San Diego Floral Association
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Friend or Foe: Ladybug Larvae
Reprinted from: January/February 2009, Volume 100, Number 1
Ladybug larvae are fierce predators, as seen here attacking a red aphid.
Photo: Ron Hay
Ladybugs (Coccinellidae)—also known as ladybirds and lady beetles—are probably the most recognizable insects in your garden besides bees. With the rounded red back sprinkled with black polka dots, ladybugs are as iconic as they are helpful. Well known for their pest-management abilities, gardeners far and wide actively encourage their stays; some gardeners even purchase the hungry beetles from local nurseries to help when their plants are infested with pests like aphids. With over 400 species in North America, they are an organic gardener’s delight.
Less recognizable to the untrained eye, however, is the ladybug larvae. Small, long, black and spiney, with little yellowish-orange stripes, the alligator-like ladybug larva looks far removed from its future, adult self, and can get confused with more destructive insects’ young. It is for this reason that many gardeners accidentally spray the ladybug larvae from their plants’ leaves, thinking they’re ridding themselves of a foe, when in actuality, they’re killing one of the best garden friends they could have.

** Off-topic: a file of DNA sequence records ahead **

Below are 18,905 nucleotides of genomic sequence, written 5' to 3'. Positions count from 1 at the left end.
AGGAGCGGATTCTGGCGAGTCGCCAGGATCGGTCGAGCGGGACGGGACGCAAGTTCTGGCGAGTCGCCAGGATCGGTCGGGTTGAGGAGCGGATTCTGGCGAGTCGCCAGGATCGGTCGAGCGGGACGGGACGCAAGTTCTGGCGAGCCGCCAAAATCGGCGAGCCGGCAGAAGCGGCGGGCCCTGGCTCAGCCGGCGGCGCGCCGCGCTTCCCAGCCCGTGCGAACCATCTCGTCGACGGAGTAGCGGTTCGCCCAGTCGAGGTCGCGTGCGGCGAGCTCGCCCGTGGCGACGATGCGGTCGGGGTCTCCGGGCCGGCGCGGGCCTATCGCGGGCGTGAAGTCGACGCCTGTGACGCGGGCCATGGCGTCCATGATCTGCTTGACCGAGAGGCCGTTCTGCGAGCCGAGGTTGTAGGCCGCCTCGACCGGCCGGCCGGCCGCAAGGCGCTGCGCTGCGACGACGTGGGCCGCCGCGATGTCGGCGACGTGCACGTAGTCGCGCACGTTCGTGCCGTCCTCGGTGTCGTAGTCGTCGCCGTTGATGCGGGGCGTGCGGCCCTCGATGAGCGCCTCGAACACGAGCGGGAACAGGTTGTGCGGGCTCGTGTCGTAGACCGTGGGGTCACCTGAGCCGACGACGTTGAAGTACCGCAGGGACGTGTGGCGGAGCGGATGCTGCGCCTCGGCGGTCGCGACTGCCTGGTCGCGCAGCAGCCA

Like the adult ladybug, the ladybug larvae feeds on your garden foes, and has a particular affinity for aphids, though they will also feed on scale, mites, insect eggs, thrips and more (even each other if they run out of food!). Voracious eaters who can eat their weight in prey each day, they’ll travel the length of your garden and back looking for pests to eat over the approximate 10-20 days of this life-cycle. They make their way through your garden on six, developed looking legs, as they are wingless. Protecting these larvae as they munch their way to adulthood can lead to significant pest management benefits. You’re most likely to start seeing these friends in your garden in mid-to-late summer, though they can appear earlier depending on temperature and other weather conditions.
Of course, in addition to keeping your eye out for larvae, keep your eye out for ladybug eggs and ladybug pupa. Ladybug eggs are very small, about one millimeter in size, and can range between cream and orange in color. They are tall and slender and are usually laid in small clusters near prey on leaves and plant stems. Pupa—the stage between larva and adulthood—are usually found attached to the underside of a leaf; they are slightly round, and are already sporting the spots that will make them so distinctive as adults. —Amy R. Wood
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